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Avian Heat Regulation in Winter

1-9-13 mallards on ice IMG_0203On a cold, winter day, why would any bird choose to sit down on ice? While feathers are excellent insulators, the legs and feet of most birds lack this protective covering. Because of this, legs and feet are a major source of heat loss for birds. Physical adaptations to this loss of heat include constricted blood vessels in a bird’s feet, as well as the proximity of arteries and veins to each other which aids the transfer of heat. Birds exhibit behavioral adaptations as well, such as ducks and gulls standing on one leg and tucking the other among breast feathers, reducing by half the amount of unfeathered limb surface area exposed. By sitting down and covering both legs, even on ice, heat loss from limbs is minimized. If you observe closely, you will see many of the ground-feeding finches such as sparrows and redpolls also occasionally drop down and cover their legs and feet with their breast feathers for a few seconds.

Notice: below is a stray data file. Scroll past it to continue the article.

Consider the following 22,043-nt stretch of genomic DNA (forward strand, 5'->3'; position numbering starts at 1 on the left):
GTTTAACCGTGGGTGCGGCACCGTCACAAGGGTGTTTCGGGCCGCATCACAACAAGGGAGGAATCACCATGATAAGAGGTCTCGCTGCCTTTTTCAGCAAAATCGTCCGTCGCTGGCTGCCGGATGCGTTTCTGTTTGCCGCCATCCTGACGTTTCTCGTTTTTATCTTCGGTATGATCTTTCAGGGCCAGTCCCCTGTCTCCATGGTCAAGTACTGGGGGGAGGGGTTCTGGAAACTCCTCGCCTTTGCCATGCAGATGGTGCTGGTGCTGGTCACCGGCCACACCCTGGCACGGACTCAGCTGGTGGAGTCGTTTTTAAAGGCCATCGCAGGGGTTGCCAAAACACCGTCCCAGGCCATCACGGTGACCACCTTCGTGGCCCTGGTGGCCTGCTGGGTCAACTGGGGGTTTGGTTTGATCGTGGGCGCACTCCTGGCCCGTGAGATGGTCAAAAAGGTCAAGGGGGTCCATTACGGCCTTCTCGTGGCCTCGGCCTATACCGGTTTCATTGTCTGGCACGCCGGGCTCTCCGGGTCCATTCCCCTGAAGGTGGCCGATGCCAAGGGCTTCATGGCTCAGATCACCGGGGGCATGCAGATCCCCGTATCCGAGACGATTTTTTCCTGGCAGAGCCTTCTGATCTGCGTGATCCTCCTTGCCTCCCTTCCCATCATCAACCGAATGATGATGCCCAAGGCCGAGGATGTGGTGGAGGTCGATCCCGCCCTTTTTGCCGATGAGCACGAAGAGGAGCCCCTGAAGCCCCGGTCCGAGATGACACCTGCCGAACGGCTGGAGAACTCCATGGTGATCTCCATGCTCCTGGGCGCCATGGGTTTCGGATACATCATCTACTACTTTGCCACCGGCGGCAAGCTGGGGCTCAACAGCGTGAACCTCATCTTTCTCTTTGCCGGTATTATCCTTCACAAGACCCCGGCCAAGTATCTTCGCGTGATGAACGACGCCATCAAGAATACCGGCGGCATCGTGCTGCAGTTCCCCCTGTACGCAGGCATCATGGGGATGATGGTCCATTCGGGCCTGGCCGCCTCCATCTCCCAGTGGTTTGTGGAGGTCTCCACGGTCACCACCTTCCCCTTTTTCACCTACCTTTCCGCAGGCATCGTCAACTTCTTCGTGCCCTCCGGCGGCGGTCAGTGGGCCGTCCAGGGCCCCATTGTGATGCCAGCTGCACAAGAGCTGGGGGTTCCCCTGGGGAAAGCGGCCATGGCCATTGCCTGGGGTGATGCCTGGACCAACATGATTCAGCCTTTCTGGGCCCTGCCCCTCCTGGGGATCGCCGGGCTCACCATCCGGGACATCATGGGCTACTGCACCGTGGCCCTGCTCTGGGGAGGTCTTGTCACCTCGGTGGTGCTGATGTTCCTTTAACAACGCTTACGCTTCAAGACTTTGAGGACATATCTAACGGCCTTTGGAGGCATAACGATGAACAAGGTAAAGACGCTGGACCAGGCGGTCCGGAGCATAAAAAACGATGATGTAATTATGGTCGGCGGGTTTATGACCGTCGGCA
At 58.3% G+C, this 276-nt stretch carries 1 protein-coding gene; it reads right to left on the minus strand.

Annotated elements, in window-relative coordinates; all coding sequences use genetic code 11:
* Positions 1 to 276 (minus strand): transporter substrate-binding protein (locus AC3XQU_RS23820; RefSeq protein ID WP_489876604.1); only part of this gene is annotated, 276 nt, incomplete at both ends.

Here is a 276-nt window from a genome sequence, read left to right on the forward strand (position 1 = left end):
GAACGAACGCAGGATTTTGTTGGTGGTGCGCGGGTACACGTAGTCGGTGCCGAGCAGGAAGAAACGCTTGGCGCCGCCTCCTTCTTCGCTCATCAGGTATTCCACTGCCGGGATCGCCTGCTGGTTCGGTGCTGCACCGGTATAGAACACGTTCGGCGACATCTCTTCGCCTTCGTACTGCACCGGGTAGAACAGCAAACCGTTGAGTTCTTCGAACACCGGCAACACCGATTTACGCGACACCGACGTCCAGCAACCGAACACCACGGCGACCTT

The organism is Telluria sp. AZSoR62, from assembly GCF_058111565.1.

2 responses

  1. I also do what the sparrows do – when the house is chilly, I pull my pajamas down to cover my ankles to warm them up. Smart birds! Seriously, great post.

    January 17, 2013 at 3:30 pm

  2. Judy

    I had domestic geese at one time. Once, in sub-zero weather, they would walk two steps, drop down on their bellies on the snow, and put their feet up and inside their feathers, almost as if they had “pockets” on the sides of their bodies. I noticed the Canadian geese doing the same thing out on the frozen lake. Perhaps geese aren’t so silly after all!

    January 17, 2013 at 6:28 pm

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